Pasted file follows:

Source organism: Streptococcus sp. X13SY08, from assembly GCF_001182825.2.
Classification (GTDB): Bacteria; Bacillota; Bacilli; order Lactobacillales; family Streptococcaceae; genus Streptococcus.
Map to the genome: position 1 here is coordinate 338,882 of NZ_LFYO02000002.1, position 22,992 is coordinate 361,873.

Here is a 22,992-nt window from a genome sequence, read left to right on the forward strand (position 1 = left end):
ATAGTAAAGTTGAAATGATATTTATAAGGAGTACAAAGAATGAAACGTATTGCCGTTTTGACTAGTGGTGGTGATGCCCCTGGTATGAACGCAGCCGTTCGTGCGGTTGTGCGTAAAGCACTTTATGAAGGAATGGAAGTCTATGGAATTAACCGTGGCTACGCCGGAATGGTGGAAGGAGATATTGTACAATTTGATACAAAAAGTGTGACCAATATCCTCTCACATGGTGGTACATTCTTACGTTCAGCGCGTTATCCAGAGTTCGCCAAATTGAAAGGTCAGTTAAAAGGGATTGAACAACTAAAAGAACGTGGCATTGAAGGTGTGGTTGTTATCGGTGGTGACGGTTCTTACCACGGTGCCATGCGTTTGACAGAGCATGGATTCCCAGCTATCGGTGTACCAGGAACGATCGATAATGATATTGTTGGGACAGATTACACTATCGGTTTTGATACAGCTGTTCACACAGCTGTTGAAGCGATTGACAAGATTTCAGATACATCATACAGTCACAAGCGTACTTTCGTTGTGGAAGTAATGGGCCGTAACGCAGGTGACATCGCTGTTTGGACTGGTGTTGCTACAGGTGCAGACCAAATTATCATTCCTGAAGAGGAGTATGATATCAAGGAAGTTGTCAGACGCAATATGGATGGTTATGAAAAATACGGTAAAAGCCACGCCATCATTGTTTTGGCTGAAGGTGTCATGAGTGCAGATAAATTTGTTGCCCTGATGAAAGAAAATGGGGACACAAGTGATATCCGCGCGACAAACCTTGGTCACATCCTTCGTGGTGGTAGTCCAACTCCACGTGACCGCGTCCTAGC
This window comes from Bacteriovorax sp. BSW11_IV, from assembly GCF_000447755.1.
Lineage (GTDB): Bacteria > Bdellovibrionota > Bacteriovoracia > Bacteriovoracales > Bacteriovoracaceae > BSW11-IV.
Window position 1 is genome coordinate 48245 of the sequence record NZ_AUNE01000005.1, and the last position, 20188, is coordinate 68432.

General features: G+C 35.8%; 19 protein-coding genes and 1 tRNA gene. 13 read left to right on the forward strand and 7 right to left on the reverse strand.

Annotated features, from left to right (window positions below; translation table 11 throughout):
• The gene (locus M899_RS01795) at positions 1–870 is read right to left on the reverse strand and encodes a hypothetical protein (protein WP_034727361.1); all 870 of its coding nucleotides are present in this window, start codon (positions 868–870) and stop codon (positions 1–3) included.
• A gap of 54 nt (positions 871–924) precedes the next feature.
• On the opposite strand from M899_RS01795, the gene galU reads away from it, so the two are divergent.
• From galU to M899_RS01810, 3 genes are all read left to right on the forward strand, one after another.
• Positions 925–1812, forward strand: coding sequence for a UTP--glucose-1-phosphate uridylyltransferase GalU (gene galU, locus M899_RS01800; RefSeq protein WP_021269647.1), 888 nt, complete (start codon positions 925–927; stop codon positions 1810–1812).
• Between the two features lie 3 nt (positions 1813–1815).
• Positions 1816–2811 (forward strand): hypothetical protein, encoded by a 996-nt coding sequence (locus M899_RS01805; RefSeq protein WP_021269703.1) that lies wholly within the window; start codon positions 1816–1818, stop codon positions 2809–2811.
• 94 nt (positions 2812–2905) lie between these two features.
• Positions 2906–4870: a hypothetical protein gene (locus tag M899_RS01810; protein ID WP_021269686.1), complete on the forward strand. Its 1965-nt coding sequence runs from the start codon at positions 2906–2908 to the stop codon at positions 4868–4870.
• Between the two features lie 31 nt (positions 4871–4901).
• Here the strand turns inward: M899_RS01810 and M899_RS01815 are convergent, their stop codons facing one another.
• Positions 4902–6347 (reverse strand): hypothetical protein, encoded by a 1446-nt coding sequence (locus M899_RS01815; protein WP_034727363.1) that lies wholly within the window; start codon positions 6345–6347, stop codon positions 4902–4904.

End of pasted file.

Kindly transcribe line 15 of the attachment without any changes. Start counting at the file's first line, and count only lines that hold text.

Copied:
• Positions 925–1812, forward strand: coding sequence for a UTP--glucose-1-phosphate uridylyltransferase GalU (gene galU, locus M899_RS01800; RefSeq protein WP_021269647.1), 888 nt, complete (start codon positions 925–927; stop codon positions 1810–1812).